Lincoln Portrait

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Lincoln Portrait (also known as A Lincoln Portrait) is a classical orchestral work written by the American composer Aaron Copland. The work involves a full orchestra, with particular emphasis on the brass section at climactic moments. The work is narrated with the reading of excerpts of Abraham Lincoln's great documents, including the Gettysburg Address.

History[edit]

A 23 second sample of Lincoln Portrait demonstrating the narration of Lincoln's documents along with the prominence of brass instruments for dramatic emphasis.

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Copland was asked to write a musical portrait of an "eminent American" by the conductor Andre Kostelanetz. Copland used material from speeches and letters of Lincoln and quoted original folk songs of the period, including "Camptown Races" and "Springfield Mountain".[1] The latter quote is probably a reference to Lincoln's association with Springfield, Illinois, although there are no mountains in Springfield, and the ballad was instead written about Wilbraham, Massachusetts, which was formerly named Springfield Mountain.[original research?]

Copland finished Lincoln Portrait in April 1942.

The first performance was by the Cincinnati Symphony Orchestra on 14 May 1942, with William Adams as the narrator.[2]

Texts[edit]

Together with some descriptive comments on Lincoln ("Abe Lincoln was a quiet and a melancholy man"), the work contains the following excerpts from his speeches:

Fellow citizens, we cannot escape history. We of this congress and this administration will be remembered in spite of ourselves. No personal significance or insignificance can spare one or another of us. The fiery trial through which we pass will light us down in honor or dishonor to the latest generation. We, even we here, hold the power and bear the responsibility. (Annual Message to Congress, December 1, 1862)

The dogmas of the quiet past are inadequate to the stormy present. The occasion is piled high with difficulty and we must rise with the occasion. As our case is new, so we must think anew and act anew. We must disenthrall ourselves and then we shall save our country. (Annual Message to Congress, December 1, 1862)

It is the eternal struggle between two principles, right and wrong, throughout the world. It is the same spirit that says 'you toil and work and earn bread, and I'll eat it.' No matter in what shape it comes, whether from the mouth of a king who seeks to bestride the people of his own nation, and live by the fruit of their labor, or from one race of men as an apology for enslaving another race, it is the same tyrannical principle." (Lincoln-Douglas debates, October 15, 1858)

As I would not be a slave, so I would not be a master. This expresses my idea of democracy. Whatever differs from this, to the extent of the difference, is no democracy. (Unknown, though in Lincoln's Collected Works)

That from these honored dead we take increased devotion to that cause for which they gave the last full measure of devotion. That we here highly resolve that these dead shall not have died in vain. That this nation under God shall have a new birth of freedom and that government of the people, by the people, and for the people shall not perish from the earth. (Gettysburg Address)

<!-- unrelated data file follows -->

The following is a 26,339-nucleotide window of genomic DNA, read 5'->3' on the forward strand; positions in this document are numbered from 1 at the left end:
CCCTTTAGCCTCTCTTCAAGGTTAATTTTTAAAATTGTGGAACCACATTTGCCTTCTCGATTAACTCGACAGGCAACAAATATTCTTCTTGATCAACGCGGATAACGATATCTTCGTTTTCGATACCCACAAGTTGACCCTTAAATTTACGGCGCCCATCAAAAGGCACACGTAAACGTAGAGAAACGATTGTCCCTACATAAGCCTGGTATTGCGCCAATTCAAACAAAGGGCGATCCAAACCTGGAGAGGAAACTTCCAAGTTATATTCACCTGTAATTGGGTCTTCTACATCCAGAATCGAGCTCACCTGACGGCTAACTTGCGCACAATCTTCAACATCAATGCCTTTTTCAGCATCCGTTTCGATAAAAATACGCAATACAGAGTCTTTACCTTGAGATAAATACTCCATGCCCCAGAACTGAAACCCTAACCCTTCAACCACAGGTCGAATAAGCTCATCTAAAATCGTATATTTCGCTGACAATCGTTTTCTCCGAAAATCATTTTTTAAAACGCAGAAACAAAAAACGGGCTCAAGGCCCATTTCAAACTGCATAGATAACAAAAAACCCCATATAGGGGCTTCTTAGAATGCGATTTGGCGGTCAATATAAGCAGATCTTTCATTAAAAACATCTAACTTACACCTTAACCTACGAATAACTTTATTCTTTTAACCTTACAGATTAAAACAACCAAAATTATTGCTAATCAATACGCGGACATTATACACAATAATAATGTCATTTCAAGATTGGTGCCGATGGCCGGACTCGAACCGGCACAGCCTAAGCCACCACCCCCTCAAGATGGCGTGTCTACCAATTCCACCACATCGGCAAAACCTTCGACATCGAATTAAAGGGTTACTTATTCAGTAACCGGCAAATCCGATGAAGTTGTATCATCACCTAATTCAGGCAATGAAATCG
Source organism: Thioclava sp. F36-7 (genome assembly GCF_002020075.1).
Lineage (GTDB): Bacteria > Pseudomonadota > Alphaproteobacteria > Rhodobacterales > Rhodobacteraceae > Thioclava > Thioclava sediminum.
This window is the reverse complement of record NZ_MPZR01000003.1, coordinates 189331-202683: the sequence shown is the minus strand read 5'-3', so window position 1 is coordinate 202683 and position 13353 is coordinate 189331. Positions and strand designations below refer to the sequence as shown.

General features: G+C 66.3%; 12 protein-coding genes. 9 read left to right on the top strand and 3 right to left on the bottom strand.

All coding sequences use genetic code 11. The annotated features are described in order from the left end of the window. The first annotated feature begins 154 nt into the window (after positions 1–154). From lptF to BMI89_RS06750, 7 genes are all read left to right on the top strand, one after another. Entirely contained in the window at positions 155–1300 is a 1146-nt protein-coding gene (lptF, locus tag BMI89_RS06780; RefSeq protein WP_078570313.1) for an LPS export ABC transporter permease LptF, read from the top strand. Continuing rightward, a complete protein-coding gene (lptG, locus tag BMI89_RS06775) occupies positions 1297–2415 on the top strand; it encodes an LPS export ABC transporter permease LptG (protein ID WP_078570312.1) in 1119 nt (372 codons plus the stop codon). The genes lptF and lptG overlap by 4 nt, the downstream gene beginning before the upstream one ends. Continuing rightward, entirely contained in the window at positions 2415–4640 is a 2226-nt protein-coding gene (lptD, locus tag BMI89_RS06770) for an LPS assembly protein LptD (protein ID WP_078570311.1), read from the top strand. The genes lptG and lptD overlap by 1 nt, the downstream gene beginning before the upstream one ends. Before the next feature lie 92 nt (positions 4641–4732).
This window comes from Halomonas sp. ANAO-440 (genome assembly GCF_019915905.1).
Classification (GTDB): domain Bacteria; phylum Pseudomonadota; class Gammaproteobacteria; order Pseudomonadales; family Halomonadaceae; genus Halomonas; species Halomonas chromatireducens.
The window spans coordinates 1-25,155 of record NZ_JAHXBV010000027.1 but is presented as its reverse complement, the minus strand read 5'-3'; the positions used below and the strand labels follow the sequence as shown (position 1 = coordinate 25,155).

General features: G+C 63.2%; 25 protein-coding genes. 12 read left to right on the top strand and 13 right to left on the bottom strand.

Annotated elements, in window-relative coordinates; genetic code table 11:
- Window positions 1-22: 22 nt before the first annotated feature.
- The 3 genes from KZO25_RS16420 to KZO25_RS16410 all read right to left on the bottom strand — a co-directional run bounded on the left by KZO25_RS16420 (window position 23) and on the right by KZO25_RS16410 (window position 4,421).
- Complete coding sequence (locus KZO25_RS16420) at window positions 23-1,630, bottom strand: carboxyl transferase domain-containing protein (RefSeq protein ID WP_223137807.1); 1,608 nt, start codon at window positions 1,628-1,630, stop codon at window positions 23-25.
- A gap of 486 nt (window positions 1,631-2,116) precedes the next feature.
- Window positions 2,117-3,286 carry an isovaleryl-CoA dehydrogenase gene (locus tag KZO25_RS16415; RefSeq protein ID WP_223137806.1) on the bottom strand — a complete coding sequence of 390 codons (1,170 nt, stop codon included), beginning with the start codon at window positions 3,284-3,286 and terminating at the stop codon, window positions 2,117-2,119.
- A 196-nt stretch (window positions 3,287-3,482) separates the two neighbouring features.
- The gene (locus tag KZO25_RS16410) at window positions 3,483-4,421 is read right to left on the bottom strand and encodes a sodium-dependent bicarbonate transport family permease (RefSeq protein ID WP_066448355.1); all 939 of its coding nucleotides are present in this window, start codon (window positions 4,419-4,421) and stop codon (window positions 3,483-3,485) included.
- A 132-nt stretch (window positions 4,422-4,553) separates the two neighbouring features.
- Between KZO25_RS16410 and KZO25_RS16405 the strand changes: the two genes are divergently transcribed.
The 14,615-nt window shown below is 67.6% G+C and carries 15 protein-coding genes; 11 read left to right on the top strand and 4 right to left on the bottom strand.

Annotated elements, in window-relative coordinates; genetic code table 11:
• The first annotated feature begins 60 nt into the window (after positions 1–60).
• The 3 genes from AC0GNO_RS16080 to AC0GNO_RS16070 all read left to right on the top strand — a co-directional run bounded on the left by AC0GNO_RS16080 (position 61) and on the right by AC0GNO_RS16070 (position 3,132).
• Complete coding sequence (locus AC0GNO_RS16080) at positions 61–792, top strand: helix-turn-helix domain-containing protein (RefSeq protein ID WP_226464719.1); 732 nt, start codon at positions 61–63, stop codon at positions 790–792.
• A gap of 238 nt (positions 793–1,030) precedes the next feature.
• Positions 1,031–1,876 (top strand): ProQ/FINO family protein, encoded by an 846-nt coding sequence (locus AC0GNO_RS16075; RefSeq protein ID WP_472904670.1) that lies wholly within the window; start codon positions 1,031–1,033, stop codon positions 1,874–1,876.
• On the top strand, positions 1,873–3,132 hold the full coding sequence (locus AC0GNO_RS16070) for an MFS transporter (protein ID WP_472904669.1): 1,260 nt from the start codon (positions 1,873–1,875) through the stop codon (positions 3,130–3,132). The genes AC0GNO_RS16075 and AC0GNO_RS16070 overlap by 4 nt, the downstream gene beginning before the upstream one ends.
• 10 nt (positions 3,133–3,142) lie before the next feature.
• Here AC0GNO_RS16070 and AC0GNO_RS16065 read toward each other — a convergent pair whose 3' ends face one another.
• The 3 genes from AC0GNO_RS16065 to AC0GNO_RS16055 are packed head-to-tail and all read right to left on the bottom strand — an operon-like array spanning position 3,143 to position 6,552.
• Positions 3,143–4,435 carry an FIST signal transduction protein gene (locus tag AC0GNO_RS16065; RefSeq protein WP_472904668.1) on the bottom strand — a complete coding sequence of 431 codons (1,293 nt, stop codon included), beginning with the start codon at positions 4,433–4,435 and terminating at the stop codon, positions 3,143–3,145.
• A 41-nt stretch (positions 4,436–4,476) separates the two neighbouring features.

Instrumentation[edit]

Lincoln Portrait is scored for a speaker and an orchestra:

Famous narrators[edit]

Famous narrators of Lincoln Portrait have included:

Popular culture[edit]

The composition was lampooned by Peter Schickele ("P. D. Q. Bach") in his piece Bach Portrait on the album 1712 Overture and Other Musical Assaults. Another parody featuring quotes from Dan Quayle appeared on The Dr. Demento Show in the early 1990s.[vague]

Nine minutes of the composition, without narration (from a late 1960s recording by the London Symphony Orchestra), plays during the climactic one-on-one sequence between Jake and Jesus Shuttlesworth (played by Denzel Washington and Ray Allen) in the 1998 Spike Lee film, He Got Game. In the film, Jesus Shuttlesworth is a student at Abraham Lincoln High School in Brooklyn.

References[edit]

  1. ^ "Lincoln Portrait, Boosey & Hawkes catalogue". Boosey.com. Retrieved 2011-08-17. 
  2. ^ Pollack, Howard (2000). Aaron Copland: the life and work of an uncommon man. University of Illinois Press. p. 357. 
  3. ^ "The Philadelphia Orchestra". Philorch.org. 2008-08-11. Retrieved 2011-08-17. 
  4. ^ a b "'LINCOLN PORTRAIT'; Other Voices". The New York Times. August 8, 1993. 
  5. ^ "The Field: Isn't This a Time: Live-Blogging Sunday's Inaugural Concert". Narcosphere.narconews.com. Retrieved 2011-08-17. 
  6. ^ a b "COPLAND, GOULD: Heston [RB]: Classical CD Reviews- May 2001 MusicWeb(UK)". Musicweb-international.com. Retrieved 2011-08-17. 
  7. ^ "Portraits Of Freedom: Music of Aaron Copland and Roy Harris: Aaron Copland, Roy Harris, Gerard Schwarz, Seattle Symphony Orchestra, James Earl Jones, Seattle Chora". Amazon.com. Retrieved 2011-08-17. 
  8. ^ "Edward M. Kennedy". Tedkennedy.com. Retrieved 2011-08-17. 
  9. ^ "George McGovern no longer responsive". UPI. October 17, 2012. 
  10. ^ "Paul Newman Narrates 'Lincoln Portrait'". NPR. 2005-08-09. Retrieved 2011-08-17. 
  11. ^ For Immediate Release:[dead link]
  12. ^ N. Paglinauan. "Performance Today - 'A Lincoln Portrait'". NPR. Retrieved 2011-08-17. 
  13. ^ Ross, Alex (February 16, 1993). "Classical Music in Review". The New York Times. 
  14. ^ Channing GrayJournal Arts Writer (2009-03-01). "Warmth and soul in R.I. Philharmonic’s ‘history lesson’ | Music | projo.com | The Providence Journal". projo.com. Retrieved 2011-08-17. 

External links[edit]